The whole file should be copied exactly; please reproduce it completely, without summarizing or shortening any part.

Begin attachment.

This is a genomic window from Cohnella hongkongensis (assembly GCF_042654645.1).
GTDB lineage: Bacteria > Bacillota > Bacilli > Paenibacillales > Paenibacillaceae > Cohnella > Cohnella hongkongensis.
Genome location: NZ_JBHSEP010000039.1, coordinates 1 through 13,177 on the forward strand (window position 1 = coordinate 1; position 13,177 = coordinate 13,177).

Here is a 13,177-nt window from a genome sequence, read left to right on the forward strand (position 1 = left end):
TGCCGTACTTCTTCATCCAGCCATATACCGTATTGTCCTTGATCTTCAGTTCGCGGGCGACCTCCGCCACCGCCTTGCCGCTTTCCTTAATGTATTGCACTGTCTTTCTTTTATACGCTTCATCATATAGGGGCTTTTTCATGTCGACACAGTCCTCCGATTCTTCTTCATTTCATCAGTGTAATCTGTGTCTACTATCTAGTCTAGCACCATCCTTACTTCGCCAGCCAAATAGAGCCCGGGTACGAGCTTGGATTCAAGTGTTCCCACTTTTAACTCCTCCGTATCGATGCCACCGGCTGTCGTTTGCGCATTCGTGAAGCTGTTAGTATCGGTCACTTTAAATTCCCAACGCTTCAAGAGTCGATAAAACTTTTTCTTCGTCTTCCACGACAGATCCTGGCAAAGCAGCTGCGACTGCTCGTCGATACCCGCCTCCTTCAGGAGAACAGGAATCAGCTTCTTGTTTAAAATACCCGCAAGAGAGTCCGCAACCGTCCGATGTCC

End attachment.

This is a genomic window from Cohnella hongkongensis (assembly GCF_042654645.1).
GTDB lineage: Bacteria > Bacillota > Bacilli > Paenibacillales > Paenibacillaceae > Cohnella > Cohnella hongkongensis.
Genome location: NZ_JBHSEP010000039.1, coordinates 1 through 13,177 on the forward strand (window position 1 = coordinate 1; position 13,177 = coordinate 13,177).

Here is a 13,177-nt window from a genome sequence, read left to right on the forward strand (position 1 = left end):
TGCCGTACTTCTTCATCCAGCCATATACCGTATTGTCCTTGATCTTCAGTTCGCGGGCGACCTCCGCCACCGCCTTGCCGCTTTCCTTAATGTATTGCACTGTCTTTCTTTTATACGCTTCATCATATAGGGGCTTTTTCATGTCGACACAGTCCTCCGATTCTTCTTCATTTCATCAGTGTAATCTGTGTCTACTATCTAGTCTAGCACCATCCTTACTTCGCCAGCCAAATAGAGCCCGGGTACGAGCTTGGATTCAAGTGTTCCCACTTTTAACTCCTCCGTATCGATGCCACCGGCTGTCGTTTGCGCATTCGTGAAGCTGTTAGTATCGGTCACTTTAAATTCCCAACGCTTCAAGAGTCGATAAAACTTTTTCTTCGTCTTCCACGACAGATCCTGGCAAAGCAGCTGCGACTGCTCGTCGATACCCGCCTCCTTCAGGAGAACAGGAATCAGCTTCTTGTTTAAAATACCCGCAAGAGAGTCCGCAACCGTCCGATGTCC